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70 Years After Destruction, Memory of Lithuanian Community Lives in Diaspora

Synagogue Square: The Jews of Keidan, shown here in the 1930s, were known for pounding their chests so hard with pride that they got a ?hole in the heart.? Image by Courtesy of Martin Kagan

People from my grandfather’s hometown in Lithuania were known to be proud of their roots. It was said that if you asked a traveling Keidan Jew where he was from, he would puff up, thump his chest and say, “Me? I’m a Keidaner!” — so forcefully that outsiders gave them the Yiddish nickname “gribl in hartsn.” Which translates, with equal accuracy, as either “dent in the chest” or “hole in the heart.”

As a third-generation Keidaner descendant, I feel it in both senses. Pride in my connection to a town with yikhes — Yiddish for a distinguished lineage — and sorrow for the community that was cruelly wiped out. Both will be in evidence in late August when Keidan descendants around the world join together virtually and in person to mark the anniversary of the community’s destruction, August 28, 1941.

But first, the yikhes.

You couldn’t call it a big city, but Keidan was no shtetl. In my grandfather’s time — he left for New York in 1904 — the town boasted seven synagogues, six market squares, a yeshiva, a castle and its own train station. But long before then, Keidan had been an important regional center with a surprisingly cosmopolitan — or, if you prefer, multicultural — social fabric.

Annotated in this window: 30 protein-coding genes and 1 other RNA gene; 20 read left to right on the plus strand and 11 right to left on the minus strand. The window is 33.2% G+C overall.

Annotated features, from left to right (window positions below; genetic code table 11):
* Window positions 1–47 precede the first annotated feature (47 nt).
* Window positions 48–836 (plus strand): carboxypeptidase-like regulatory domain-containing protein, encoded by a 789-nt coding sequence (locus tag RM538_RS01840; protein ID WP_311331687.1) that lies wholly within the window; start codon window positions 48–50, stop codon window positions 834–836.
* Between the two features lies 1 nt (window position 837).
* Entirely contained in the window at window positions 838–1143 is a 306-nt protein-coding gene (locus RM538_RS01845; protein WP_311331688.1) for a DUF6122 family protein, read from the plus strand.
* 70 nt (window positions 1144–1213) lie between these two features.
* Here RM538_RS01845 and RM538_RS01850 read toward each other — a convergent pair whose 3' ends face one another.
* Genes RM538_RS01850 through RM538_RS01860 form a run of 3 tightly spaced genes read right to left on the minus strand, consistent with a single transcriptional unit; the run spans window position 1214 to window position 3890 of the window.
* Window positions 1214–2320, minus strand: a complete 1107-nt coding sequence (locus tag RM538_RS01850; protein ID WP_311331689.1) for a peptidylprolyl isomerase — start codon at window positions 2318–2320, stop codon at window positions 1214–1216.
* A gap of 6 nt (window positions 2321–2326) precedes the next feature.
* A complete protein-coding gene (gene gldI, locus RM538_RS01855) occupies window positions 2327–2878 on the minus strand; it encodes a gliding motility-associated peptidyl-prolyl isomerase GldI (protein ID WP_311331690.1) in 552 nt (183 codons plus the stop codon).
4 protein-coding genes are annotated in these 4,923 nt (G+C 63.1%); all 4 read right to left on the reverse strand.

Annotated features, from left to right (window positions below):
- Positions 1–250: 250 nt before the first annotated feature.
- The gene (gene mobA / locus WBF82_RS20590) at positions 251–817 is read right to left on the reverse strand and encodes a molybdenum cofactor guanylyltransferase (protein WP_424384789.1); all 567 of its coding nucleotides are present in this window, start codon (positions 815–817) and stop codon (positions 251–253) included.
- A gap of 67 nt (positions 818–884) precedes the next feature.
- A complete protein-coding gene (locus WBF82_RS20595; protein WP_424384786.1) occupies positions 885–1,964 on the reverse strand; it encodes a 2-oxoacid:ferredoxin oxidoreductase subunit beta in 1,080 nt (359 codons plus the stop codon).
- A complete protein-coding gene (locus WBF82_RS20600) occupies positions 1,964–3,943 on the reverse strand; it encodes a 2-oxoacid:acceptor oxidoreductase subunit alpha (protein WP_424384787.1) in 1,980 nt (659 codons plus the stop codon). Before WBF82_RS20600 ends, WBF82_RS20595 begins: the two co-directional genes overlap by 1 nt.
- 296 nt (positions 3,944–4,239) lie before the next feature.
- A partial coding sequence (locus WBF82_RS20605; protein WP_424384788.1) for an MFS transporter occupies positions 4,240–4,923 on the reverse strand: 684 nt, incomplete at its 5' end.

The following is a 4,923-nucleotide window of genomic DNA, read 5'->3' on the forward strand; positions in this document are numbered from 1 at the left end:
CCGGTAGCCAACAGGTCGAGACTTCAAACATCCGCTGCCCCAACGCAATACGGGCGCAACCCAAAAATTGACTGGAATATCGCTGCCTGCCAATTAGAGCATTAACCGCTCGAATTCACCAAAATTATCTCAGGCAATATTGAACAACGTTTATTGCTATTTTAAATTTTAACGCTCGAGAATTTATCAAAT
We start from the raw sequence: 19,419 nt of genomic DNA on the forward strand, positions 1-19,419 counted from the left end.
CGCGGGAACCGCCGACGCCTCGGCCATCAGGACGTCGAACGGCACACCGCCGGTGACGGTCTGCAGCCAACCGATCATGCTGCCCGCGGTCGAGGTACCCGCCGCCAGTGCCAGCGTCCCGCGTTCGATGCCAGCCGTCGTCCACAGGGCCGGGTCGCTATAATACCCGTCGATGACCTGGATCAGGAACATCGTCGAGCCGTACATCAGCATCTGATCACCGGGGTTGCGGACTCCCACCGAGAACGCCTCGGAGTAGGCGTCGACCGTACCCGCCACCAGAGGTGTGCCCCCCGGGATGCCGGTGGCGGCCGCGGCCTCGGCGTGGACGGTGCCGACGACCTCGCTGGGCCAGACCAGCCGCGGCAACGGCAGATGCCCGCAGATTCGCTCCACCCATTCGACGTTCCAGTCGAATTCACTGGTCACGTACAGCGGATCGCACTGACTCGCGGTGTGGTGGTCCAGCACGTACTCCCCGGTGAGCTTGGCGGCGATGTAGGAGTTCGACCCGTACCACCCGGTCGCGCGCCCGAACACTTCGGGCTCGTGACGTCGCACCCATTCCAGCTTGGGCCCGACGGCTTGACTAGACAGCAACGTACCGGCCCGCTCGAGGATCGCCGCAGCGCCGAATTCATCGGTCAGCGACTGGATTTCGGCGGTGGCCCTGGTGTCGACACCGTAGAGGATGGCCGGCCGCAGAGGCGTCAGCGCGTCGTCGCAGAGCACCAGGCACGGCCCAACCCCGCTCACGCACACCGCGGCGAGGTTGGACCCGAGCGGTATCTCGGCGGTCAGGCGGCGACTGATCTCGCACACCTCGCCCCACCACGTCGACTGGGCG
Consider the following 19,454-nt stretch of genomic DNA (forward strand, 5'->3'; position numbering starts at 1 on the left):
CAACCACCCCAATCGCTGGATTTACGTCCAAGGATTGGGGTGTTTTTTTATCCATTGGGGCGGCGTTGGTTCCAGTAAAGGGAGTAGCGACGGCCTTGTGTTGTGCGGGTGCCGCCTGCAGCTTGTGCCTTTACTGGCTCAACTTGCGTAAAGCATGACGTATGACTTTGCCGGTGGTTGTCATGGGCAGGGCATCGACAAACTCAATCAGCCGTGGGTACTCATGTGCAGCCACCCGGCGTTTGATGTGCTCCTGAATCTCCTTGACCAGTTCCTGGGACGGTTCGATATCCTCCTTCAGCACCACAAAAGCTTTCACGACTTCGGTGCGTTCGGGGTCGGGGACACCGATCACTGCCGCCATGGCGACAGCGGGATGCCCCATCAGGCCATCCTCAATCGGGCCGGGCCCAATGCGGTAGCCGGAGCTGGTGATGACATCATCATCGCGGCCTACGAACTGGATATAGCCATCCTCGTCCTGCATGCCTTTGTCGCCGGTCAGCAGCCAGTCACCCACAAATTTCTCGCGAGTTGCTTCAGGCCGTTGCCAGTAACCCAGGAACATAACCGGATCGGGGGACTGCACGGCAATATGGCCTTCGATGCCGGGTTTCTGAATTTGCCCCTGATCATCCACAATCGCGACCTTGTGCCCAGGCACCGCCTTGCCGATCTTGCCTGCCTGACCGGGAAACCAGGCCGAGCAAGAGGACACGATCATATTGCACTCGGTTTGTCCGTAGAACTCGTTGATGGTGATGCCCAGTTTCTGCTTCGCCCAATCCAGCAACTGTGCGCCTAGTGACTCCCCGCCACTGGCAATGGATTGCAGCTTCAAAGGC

During Europe’s 16th-century religious wars, the Radzivil family, who adopted Calvinism and imported Scottish mercenaries to defend them against Poland’s Catholic monarchs, ruled the town. German Lutherans also had a presence, as did Poles and Orthodox Russians. Jews dominated local commerce, and by the mid-19th-century made up a majority of the town’s 6,000 or so residents. Judging by the histories I have collected (including one published by my grandfather in 1930), intercommunal relations were better than average; Jews’ sharpest conflicts were typically with other Jews. (Violence broke out once after some tailors showed up in synagogue wearing velvet yarmulkes, a status symbol previously reserved for the elite.)

Possibly because of its cosmopolitanism, Keidan seems to have attracted or bred more than its share of high achievers. An eminent family of rabbis, the Katzenellenbogens, were residents, and in the early 18th century one of them took in a brilliant young yeshiva student from Vilna. He married a local girl and later became known as the Vilna Gaon. A century later, Keidaner Moshe Leib Lilienblum would help launch the movement for Jewish Enlightenment, or the Haskalah. And in the early 1900s, a pioneering Jewish journalist named Bernard Gershon Richards richly chronicled New York’s immigrant Lower East Side under a pen name that paid tribute to his roots: Keidansky.